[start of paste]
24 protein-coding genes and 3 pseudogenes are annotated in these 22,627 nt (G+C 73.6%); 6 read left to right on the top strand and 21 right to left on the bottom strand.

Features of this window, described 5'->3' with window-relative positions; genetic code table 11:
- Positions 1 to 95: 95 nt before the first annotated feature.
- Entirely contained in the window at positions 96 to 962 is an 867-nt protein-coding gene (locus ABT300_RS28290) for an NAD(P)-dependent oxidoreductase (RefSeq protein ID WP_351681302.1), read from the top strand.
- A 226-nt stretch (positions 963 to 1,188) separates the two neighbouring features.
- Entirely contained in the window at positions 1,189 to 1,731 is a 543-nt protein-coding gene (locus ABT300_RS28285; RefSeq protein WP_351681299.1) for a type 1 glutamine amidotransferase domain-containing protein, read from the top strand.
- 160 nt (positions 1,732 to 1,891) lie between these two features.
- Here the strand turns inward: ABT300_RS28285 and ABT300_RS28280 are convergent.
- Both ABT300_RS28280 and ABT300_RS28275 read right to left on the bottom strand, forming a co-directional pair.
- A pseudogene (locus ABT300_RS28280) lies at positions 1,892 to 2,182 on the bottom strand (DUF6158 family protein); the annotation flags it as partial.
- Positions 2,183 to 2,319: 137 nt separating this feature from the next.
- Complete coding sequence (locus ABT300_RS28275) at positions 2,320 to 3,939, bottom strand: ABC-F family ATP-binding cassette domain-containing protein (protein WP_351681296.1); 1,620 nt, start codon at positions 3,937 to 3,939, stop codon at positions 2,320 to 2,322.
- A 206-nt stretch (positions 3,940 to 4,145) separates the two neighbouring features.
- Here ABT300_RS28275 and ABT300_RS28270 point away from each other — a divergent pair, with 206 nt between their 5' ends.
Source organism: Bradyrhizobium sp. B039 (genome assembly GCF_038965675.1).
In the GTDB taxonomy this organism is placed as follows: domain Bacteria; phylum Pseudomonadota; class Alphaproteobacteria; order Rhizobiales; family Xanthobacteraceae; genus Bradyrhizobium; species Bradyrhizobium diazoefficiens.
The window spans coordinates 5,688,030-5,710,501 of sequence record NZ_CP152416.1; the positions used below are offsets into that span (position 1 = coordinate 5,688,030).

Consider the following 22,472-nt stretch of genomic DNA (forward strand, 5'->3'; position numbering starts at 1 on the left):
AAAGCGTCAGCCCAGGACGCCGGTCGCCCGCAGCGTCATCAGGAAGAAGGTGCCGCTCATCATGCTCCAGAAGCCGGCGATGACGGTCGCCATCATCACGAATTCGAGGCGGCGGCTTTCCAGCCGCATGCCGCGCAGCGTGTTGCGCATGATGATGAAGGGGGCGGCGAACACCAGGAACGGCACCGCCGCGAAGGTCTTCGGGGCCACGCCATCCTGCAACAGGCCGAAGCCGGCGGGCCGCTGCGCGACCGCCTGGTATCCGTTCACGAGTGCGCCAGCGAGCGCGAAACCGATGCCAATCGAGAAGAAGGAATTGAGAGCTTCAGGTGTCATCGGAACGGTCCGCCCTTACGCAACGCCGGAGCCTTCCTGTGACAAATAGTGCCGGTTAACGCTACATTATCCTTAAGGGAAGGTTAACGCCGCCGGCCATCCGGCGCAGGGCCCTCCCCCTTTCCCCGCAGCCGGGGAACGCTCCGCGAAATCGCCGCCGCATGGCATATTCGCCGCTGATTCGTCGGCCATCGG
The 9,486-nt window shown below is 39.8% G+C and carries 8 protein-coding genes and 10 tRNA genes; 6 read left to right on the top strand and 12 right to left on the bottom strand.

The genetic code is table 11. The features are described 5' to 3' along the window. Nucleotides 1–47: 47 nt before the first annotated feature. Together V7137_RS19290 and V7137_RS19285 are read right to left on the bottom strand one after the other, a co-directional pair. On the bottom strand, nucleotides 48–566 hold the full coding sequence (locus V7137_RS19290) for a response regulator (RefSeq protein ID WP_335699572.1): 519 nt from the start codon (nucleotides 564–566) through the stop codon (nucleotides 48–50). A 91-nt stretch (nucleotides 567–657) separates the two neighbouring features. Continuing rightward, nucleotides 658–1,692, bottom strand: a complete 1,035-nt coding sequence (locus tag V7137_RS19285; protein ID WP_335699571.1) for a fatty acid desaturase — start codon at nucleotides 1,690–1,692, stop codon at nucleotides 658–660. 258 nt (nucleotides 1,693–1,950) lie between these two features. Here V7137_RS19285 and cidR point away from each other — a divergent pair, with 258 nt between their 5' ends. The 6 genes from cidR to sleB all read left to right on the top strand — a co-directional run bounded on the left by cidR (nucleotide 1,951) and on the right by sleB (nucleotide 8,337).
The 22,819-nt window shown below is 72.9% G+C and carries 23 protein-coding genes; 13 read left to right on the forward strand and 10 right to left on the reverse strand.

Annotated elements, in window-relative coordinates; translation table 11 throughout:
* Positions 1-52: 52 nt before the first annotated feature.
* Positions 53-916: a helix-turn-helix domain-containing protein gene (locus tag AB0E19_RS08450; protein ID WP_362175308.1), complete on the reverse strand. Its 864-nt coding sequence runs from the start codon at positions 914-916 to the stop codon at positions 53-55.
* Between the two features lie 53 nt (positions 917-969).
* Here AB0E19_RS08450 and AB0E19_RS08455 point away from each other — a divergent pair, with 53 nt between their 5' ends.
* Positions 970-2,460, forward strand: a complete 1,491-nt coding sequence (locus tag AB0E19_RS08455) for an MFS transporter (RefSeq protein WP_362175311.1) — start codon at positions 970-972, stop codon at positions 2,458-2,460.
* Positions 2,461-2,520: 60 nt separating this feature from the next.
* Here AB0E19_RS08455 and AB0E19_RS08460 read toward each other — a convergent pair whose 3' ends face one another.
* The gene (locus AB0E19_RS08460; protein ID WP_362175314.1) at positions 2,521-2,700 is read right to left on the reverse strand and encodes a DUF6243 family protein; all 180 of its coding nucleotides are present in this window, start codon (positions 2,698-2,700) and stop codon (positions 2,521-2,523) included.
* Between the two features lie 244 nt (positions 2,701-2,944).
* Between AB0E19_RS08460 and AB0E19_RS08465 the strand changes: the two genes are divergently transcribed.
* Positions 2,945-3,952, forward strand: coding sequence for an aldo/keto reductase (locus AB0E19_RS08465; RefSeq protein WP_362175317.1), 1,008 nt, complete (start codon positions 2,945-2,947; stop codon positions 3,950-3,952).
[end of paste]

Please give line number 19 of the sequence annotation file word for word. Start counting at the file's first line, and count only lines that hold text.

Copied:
AAAGCGTCAGCCCAGGACGCCGGTCGCCCGCAGCGTCATCAGGAAGAAGGTGCCGCTCATCATGCTCCAGAAGCCGGCGATGACGGTCGCCATCATCACGAATTCGAGGCGGCGGCTTTCCAGCCGCATGCCGCGCAGCGTGTTGCGCATGATGATGAAGGGGGCGGCGAACACCAGGAACGGCACCGCCGCGAAGGTCTTCGGGGCCACGCCATCCTGCAACAGGCCGAAGCCGGCGGGCCGCTGCGCGACCGCCTGGTATCCGTTCACGAGTGCGCCAGCGAGCGCGAAACCGATGCCAATCGAGAAGAAGGAATTGAGAGCTTCAGGTGTCATCGGAACGGTCCGCCCTTACGCAACGCCGGAGCCTTCCTGTGACAAATAGTGCCGGTTAACGCTACATTATCCTTAAGGGAAGGTTAACGCCGCCGGCCATCCGGCGCAGGGCCCTCCCCCTTTCCCCGCAGCCGGGGAACGCTCCGCGAAATCGCCGCCGCATGGCATATTCGCCGCTGATTCGTCGGCCATCGG